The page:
The above-described method is applicable to any semiconductor fabrication process where interconnects are formed and where it is desirable to form self-aligned transistors. Typically the self-aligned transistors include at least two conductive layers, one overlying another, where the first conductive layer is the transistor gate structure and the second one is an interconnect to the active portions of the transistors.
FIGS. 1-17 show in cross-section process steps in fabricating one embodiment of the invention.
FIG. 4a shows in cross-section an alternative process step in fabricating a second embodiment of the invention.
FIGS. 1 through 17 show in cross-section process steps for one embodiment in accordance with the present invention. FIG. 1 shows a self-aligned transistor structure for a CMOS integrated circuit. The fabrication steps to form this structure are described in the above-referenced U.S. Pat. No. 5,166,771. Substrate 10 is a doped substrate. Region 12 is a field oxide region. Doped polysilicon conductive gate electrodes 14a and 14b are laterally surrounded by sidewall spacers respectively 18a and 18b formed of silicon dioxide and covered on top by a layer of silicon nitride respectively 16a and 16b. As described in the above-referenced U.S. Pat. No. 5,166,771, also optionally present is a silicon dioxide layer (not shown) located between respectively regions 16b and 14b and between regions 16a and 14a.
Not shown in FIG. 1 for simplicity (but understood as being present) are source and drain regions and optionally lightly doped drain regions all formed in the semiconductor substrate 10 e.g. by ion implantation (as described in the above-referenced U.S. Pat. No. 5,166,771) using a self-aligning process. The dimensions and process parameters set forth in the above-referenced patent are not deemed critical to the present invention.
Departing from the process of the above-referenced patent, in FIG. 2 undoped silicon dioxide layer 20 is conventionally deposited by CVD (Chemical Vapor Deposition) to a thickness of about 300-400 Å. A polysilicon layer 22 is deposited to a thickness of about 750 Å, but any thickness of 300-1000 Å is acceptable. Next, polysilicon layer 22 is covered with photoresist (not shown) and masked with a standard poly 2 (second polysilicon layer) mask to form a polysilicon "landing pad." The wafer is then etched with a conventional isotropic etch process or with a combination of isotropic and anisotropic etch processes. FIG. 3 shows the wafer after removal of the photoresist from the wafer.
Alternatively, an insulating etch-resistant material, such as silicon nitride (Si3 N4) or oxynitride can be used to form the landing pad. Using an insulating material for the landing pad would eliminate the need for the masking and etching steps needed to pattern a polysilicon landing pad. However, specialized etching equipment may be necessary to properly use an insulating material as the landing pad; therefore, a polysilicon landing pad should be used if the required etcher is not available.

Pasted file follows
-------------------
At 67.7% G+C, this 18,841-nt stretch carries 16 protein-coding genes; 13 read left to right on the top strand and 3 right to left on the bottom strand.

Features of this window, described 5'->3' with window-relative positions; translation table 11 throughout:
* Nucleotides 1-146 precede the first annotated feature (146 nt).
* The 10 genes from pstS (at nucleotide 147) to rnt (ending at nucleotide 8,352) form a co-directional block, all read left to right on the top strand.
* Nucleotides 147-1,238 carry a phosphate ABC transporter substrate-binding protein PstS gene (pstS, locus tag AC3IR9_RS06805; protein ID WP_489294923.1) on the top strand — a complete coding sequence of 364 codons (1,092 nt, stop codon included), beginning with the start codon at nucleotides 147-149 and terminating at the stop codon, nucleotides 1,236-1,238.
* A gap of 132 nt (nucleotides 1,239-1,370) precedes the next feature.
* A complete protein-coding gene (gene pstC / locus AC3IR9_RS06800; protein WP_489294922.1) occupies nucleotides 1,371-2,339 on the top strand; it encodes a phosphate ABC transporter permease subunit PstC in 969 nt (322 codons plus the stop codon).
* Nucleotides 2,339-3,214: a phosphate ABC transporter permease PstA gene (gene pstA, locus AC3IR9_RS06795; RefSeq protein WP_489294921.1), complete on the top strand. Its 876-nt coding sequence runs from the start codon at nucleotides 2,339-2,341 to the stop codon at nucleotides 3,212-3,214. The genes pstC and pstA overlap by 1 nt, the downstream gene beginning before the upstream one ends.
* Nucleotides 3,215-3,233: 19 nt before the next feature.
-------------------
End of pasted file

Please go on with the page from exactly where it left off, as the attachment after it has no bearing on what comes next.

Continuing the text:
Next in FIG. 4, a layer of undoped silicon dioxide 26 is deposited using CVD, to a thickness of 700 Å to 1000 Å. Then a layer of BPSG 30 is deposited to a thickness of about 4300 Å. The wafer is then reflowed at 850-900° C. for 30 minutes under N2. This reflow step provides a partially planarized surface as shown in FIG. 5.
Improved planarization is achieved by using a resist etch back process. First, photoresist 34 is spun onto the wafer to a thickness of 9000 Å as shown in FIG. 6. After the wafer is baked at 300° C. for 30 minutes, the wafer is conventionally blanket etched to planarize the wafer so that over the active regions of the wafer BPSG layer 30 will have a planar upper surface, and approximately 1000 Å of photoresist layer 34 remains over the non active regions. The remaining photoresist is then stripped off the wafer, resulting in the structure shown in FIG. 7.
A second embodiment of the invention achieves planarization using BPTEOS (Boro-Phospho-Tetraethylortho-silicate). Specifically, in FIG. 4a (an alternative to FIG. 4), undoped silicon dioxide layer 27 is deposited on the wafer to a thickness of 1000 Å, and BPTEOS layer 31 is deposited to a thickness of 9000 Å. The wafer is reflowed for 30 minutes at 875-900° C. under N2. After reflowing, the surface of the wafer is fully planarized. The thickness of the BPTEOS layer is then reduced by between 4000 and 5000 Åusing a blanket etch by dipping the wafer into a conventional HF solution for approximately 14 minutes, resulting in a structure shown in FIG. 7.
An optional step of etching away the thin films which may have formed during processing on the backside of the wafer can be performed to provide a gettering effect.
Further processing of either the BPSG reflow or the BPTEOS embodiments continues identically.
Photoresist layer 40 is placed on the wafer. The wafer is etched using a three step etching process with a polyiso mask, as shown in FIGS. 8 and 9. First the BPSG (or BPTEOS) layer 30 and oxide layer 26 are etched down to landing pad 22. Second, the landing pad is etched down to the oxide layer 20. Third, oxide layer 20 and nitride layer 16 are etched down to the polysilicon gate 14a.